This has been written by a campaigning comrade and I reproduce it here, I disclaim authorship to avoid allegations of plagiarism.


Even before the release of the NEC’s new Code of Conduct on antisemitism, JVL was working as part of a consortium to prepare the ground for a challenge to the IHRA definition which, as you know, has attached to it controversial examples of conduct that it says may be considered to be antisemitic.

On June 15, a statement signed by 27 prominent Jewish figures was published in the Guardian calling for clarity about what antisemitism is and what it is not. This was followed on July 6, just after release of the NEC code, by a supportive statement from an unprecedented array of political and cultural figures.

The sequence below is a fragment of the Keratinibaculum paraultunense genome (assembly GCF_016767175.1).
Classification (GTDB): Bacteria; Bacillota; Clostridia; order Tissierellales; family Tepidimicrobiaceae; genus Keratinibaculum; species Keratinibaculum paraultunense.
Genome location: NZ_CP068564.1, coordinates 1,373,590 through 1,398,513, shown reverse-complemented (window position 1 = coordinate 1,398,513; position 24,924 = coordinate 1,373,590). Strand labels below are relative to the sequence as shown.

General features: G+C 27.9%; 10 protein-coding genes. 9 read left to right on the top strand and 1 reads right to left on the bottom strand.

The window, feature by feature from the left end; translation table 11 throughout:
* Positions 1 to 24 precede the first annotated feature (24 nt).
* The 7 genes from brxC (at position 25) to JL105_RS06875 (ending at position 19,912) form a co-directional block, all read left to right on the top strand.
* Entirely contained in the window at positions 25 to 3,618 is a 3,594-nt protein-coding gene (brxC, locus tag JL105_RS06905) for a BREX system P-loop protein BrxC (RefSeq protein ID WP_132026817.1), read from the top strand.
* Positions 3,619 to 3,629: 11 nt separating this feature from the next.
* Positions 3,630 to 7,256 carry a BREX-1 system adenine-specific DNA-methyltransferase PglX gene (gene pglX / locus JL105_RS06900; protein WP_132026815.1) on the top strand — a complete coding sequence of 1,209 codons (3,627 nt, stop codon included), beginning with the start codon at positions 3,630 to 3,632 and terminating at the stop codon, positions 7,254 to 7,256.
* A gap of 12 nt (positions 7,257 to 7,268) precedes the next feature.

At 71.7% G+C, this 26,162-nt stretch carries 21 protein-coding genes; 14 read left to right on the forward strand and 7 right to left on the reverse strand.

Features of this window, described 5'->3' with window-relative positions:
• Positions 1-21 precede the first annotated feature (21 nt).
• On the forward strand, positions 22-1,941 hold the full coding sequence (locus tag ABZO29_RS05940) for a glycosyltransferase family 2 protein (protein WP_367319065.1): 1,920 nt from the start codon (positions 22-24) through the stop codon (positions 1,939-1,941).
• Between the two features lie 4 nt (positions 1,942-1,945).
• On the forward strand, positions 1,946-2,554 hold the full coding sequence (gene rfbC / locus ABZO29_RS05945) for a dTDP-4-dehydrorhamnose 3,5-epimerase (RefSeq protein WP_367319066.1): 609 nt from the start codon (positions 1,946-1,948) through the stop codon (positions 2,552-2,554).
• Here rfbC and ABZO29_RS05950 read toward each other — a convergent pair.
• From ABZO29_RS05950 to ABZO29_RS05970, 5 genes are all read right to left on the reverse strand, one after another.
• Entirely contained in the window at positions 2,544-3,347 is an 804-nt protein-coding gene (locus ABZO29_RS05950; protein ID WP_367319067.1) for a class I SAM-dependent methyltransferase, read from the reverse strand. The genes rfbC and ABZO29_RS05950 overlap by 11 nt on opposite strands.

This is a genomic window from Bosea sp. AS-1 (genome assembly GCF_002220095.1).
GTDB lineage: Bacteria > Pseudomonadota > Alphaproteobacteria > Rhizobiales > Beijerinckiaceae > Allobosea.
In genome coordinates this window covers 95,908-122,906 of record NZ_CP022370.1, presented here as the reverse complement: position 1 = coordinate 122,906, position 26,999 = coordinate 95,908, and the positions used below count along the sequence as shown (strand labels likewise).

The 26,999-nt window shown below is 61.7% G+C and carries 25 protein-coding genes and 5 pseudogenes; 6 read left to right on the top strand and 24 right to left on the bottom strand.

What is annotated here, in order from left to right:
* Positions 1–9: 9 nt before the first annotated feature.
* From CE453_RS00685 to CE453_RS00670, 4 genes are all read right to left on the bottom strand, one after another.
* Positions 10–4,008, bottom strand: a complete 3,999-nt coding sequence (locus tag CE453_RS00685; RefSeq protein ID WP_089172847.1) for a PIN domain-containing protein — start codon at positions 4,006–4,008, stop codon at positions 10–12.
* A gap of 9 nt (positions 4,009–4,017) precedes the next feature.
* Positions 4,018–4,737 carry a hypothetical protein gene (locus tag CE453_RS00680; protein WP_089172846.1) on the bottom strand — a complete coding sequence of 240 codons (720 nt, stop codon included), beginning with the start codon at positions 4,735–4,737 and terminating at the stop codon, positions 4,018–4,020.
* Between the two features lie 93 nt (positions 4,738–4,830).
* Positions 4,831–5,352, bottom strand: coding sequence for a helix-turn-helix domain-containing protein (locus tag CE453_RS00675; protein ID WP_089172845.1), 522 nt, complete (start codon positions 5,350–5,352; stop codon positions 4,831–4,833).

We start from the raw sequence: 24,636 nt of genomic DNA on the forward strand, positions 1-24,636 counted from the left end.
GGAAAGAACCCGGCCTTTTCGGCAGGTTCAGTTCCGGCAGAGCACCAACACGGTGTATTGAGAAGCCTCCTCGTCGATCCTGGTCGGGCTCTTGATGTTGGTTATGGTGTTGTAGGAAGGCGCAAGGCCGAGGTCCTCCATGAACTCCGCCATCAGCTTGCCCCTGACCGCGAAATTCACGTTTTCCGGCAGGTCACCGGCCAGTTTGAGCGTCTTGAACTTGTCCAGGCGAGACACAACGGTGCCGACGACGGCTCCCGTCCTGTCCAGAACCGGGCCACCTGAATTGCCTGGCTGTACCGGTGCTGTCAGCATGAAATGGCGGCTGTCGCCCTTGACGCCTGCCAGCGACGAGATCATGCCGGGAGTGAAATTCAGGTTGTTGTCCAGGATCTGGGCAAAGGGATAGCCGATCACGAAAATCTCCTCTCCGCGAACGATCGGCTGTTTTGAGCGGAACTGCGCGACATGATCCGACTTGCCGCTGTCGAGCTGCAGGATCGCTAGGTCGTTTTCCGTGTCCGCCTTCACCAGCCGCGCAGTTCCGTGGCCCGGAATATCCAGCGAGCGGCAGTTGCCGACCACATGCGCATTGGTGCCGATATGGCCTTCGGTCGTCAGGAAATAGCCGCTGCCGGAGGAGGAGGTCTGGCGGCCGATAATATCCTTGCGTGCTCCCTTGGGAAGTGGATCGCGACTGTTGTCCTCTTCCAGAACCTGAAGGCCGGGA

When the NEC adopted its new code, and was immediately vilified, dishonestly, as rejecting an imaginary “internationally recognised definition of antisemitism” allegedly embraced by the entire Jewish community, JVL produced briefing notes for PLP members and a model motion for CLPs, as well as publishing online an avalanche of authoritative critique, most of it from expert Jewish sources defending the NEC code as superior to the IHRA document. I recommend looking at the JVL website for the full range of material.

Particularly helpful are an examination of the two documents by Brian Klug, a world expert on antisemitism, an explanation by another leading authority, Antony Lerman, of why fighting antisemitism has to be part of a wider antiracist struggle, and a Global Jewish Statement demonstrating how the IHRA document undermines legitimate campaigning on behalf of Palestine. This discussed in a comment piece in the Independent explaining the background to the global statement.

Labour & anti-Semitism II
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